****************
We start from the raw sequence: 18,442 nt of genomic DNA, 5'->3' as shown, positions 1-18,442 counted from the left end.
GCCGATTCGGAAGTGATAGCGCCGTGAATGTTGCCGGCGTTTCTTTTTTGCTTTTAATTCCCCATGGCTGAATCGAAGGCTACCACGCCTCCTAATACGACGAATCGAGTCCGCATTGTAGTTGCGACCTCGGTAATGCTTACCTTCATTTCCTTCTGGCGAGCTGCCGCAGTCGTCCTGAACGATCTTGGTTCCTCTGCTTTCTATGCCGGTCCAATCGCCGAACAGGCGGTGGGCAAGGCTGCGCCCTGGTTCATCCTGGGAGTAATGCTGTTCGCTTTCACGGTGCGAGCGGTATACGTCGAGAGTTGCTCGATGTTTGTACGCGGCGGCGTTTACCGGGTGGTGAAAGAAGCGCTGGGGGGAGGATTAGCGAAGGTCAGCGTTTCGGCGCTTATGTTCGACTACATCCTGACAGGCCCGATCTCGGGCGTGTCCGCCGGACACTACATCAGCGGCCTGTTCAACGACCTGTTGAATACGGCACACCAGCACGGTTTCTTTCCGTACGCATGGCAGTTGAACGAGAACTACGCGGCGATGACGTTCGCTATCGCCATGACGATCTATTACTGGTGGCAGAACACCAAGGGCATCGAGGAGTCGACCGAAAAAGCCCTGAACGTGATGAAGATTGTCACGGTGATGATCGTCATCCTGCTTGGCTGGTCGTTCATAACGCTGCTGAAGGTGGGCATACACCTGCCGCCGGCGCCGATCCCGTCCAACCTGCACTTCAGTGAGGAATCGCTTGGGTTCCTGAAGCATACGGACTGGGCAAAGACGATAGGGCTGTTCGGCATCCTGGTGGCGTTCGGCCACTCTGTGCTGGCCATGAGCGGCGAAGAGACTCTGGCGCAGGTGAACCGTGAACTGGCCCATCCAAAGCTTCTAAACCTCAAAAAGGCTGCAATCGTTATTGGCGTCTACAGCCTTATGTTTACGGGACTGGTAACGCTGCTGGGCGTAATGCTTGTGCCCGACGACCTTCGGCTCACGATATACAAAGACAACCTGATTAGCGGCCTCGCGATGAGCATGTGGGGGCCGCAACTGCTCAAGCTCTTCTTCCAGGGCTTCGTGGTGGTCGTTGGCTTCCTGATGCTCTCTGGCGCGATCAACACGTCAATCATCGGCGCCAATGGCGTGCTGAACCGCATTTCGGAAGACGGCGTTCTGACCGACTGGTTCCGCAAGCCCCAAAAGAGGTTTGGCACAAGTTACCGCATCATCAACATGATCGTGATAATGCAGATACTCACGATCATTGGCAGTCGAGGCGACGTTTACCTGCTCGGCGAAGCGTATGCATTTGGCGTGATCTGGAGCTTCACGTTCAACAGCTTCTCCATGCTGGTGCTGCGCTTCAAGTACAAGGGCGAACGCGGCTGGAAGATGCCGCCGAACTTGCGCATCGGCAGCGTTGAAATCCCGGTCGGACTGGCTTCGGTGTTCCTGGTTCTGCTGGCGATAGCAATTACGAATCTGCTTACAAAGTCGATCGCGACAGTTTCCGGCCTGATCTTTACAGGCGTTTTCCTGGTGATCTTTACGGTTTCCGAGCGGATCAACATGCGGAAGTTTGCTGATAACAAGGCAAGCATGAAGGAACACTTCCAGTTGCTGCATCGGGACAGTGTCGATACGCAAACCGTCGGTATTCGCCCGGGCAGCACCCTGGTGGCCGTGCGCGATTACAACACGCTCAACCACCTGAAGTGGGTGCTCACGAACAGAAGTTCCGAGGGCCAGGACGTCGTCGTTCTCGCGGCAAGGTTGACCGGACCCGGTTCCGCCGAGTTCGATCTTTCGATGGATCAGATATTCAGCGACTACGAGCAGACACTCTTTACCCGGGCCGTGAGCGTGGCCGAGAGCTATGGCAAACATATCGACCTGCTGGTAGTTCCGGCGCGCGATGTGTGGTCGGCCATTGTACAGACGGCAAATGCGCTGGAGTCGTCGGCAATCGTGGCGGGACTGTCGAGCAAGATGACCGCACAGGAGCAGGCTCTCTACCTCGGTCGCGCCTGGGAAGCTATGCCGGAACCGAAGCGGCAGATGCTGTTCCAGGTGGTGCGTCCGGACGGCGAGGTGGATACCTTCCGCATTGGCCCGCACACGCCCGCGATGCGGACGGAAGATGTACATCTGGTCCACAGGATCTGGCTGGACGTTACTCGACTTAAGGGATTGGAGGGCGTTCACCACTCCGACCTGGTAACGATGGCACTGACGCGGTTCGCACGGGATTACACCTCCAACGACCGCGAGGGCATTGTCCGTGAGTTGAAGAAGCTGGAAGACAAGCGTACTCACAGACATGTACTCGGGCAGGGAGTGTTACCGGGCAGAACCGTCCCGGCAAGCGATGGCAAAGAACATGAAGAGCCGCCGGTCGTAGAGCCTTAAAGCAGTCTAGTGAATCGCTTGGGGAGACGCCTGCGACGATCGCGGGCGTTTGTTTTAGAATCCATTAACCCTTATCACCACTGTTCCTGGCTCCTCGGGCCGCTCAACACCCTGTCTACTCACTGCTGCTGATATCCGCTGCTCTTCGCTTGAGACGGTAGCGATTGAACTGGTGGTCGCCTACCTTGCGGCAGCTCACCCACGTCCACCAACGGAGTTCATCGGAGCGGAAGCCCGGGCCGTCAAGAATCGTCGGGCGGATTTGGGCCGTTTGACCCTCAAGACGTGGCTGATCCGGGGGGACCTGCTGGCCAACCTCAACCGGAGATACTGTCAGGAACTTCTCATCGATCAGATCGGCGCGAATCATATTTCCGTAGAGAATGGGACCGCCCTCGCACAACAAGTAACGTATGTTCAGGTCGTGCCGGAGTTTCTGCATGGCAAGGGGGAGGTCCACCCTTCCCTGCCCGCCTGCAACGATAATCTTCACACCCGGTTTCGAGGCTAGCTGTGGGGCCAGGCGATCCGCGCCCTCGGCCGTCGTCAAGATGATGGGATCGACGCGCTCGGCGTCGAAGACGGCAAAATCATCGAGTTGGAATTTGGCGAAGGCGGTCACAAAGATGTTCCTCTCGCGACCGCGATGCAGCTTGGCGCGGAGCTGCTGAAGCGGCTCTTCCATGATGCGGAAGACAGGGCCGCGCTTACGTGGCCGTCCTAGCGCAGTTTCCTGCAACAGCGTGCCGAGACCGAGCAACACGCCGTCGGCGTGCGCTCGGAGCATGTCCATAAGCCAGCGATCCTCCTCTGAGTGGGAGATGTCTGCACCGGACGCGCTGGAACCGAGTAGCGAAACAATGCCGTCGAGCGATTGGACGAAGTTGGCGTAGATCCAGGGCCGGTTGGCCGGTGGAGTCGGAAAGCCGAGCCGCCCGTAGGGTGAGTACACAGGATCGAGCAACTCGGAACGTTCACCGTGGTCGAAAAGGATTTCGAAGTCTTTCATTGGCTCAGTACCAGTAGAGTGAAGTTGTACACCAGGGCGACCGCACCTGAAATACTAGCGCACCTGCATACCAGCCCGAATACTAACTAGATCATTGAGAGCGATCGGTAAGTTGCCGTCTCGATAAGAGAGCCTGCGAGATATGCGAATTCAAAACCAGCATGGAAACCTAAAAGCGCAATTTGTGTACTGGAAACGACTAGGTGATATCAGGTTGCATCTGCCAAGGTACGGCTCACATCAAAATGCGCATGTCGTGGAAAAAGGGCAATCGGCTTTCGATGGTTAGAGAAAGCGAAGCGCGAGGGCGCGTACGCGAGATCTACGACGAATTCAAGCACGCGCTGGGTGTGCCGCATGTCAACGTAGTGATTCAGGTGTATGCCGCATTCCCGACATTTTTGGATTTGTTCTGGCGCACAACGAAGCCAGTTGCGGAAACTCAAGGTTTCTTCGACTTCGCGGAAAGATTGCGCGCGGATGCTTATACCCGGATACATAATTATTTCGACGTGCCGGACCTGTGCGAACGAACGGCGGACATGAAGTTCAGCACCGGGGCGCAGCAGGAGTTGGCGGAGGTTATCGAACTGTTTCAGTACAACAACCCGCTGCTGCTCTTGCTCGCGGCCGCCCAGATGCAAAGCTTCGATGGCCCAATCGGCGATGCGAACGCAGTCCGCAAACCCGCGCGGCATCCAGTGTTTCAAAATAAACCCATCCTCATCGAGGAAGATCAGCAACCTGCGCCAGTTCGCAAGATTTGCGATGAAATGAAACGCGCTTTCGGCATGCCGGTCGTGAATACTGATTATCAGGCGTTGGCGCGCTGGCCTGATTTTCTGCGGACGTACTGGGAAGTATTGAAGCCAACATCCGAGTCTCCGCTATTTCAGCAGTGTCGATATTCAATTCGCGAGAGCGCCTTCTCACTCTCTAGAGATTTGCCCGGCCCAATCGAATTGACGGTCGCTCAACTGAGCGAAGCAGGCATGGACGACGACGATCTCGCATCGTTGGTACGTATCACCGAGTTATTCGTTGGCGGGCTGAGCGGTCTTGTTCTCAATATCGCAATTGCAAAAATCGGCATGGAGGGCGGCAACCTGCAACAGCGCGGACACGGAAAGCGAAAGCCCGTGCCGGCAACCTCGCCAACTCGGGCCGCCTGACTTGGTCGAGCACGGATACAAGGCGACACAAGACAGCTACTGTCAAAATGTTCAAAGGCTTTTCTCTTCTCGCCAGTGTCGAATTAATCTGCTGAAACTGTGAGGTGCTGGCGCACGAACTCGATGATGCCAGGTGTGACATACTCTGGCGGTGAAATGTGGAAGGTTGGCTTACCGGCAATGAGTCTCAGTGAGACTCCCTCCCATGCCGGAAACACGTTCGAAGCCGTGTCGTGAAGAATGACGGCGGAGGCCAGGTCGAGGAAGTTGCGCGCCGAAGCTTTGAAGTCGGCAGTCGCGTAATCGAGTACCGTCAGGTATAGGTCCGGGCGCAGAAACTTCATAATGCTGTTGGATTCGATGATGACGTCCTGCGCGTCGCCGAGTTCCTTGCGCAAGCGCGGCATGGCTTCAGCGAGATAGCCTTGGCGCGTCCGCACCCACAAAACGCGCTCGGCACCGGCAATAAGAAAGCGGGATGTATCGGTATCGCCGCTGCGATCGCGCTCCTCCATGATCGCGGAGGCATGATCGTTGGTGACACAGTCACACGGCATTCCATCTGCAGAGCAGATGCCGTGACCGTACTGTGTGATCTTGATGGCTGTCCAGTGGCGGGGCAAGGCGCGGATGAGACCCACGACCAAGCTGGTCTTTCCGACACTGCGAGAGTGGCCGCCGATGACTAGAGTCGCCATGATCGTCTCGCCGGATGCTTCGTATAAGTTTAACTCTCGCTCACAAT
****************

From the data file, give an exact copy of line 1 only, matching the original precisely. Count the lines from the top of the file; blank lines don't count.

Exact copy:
We start from the raw sequence: 18,442 nt of genomic DNA, 5'->3' as shown, positions 1-18,442 counted from the left end.